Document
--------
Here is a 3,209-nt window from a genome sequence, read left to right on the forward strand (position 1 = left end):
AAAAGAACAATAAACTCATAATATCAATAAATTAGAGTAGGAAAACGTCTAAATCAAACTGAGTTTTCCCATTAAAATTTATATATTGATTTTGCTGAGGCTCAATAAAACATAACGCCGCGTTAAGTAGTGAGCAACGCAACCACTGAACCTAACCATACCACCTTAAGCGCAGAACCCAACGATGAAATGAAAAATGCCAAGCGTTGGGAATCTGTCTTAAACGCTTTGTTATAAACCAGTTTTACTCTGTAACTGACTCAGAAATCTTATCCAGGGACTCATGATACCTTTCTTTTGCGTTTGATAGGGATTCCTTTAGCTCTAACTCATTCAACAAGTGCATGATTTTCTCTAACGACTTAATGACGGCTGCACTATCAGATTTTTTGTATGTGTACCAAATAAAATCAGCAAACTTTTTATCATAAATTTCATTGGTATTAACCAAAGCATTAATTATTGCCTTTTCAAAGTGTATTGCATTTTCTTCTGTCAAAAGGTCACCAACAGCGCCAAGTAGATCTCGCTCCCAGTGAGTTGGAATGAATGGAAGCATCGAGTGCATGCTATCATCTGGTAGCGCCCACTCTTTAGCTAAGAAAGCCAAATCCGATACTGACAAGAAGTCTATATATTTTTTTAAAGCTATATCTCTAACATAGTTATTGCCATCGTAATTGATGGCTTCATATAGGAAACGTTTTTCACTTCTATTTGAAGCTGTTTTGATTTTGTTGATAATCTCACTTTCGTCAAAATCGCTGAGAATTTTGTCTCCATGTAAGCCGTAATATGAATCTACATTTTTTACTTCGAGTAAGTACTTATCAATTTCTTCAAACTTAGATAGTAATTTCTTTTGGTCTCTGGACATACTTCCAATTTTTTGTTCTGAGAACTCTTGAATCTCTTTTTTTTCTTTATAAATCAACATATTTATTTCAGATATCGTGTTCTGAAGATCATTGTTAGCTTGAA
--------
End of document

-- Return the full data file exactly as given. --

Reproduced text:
Here is a 3,209-nt window from a genome sequence, read left to right on the forward strand (position 1 = left end):
AAAAGAACAATAAACTCATAATATCAATAAATTAGAGTAGGAAAACGTCTAAATCAAACTGAGTTTTCCCATTAAAATTTATATATTGATTTTGCTGAGGCTCAATAAAACATAACGCCGCGTTAAGTAGTGAGCAACGCAACCACTGAACCTAACCATACCACCTTAAGCGCAGAACCCAACGATGAAATGAAAAATGCCAAGCGTTGGGAATCTGTCTTAAACGCTTTGTTATAAACCAGTTTTACTCTGTAACTGACTCAGAAATCTTATCCAGGGACTCATGATACCTTTCTTTTGCGTTTGATAGGGATTCCTTTAGCTCTAACTCATTCAACAAGTGCATGATTTTCTCTAACGACTTAATGACGGCTGCACTATCAGATTTTTTGTATGTGTACCAAATAAAATCAGCAAACTTTTTATCATAAATTTCATTGGTATTAACCAAAGCATTAATTATTGCCTTTTCAAAGTGTATTGCATTTTCTTCTGTCAAAAGGTCACCAACAGCGCCAAGTAGATCTCGCTCCCAGTGAGTTGGAATGAATGGAAGCATCGAGTGCATGCTATCATCTGGTAGCGCCCACTCTTTAGCTAAGAAAGCCAAATCCGATACTGACAAGAAGTCTATATATTTTTTTAAAGCTATATCTCTAACATAGTTATTGCCATCGTAATTGATGGCTTCATATAGGAAACGTTTTTCACTTCTATTTGAAGCTGTTTTGATTTTGTTGATAATCTCACTTTCGTCAAAATCGCTGAGAATTTTGTCTCCATGTAAGCCGTAATATGAATCTACATTTTTTACTTCGAGTAAGTACTTATCAATTTCTTCAAACTTAGATAGTAATTTCTTTTGGTCTCTGGACATACTTCCAATTTTTTGTTCTGAGAACTCTTGAATCTCTTTTTTTTCTTTATAAATCAACATATTTATTTCAGATATCGTGTTCTGAAGATCATTGTTAGCTTGAA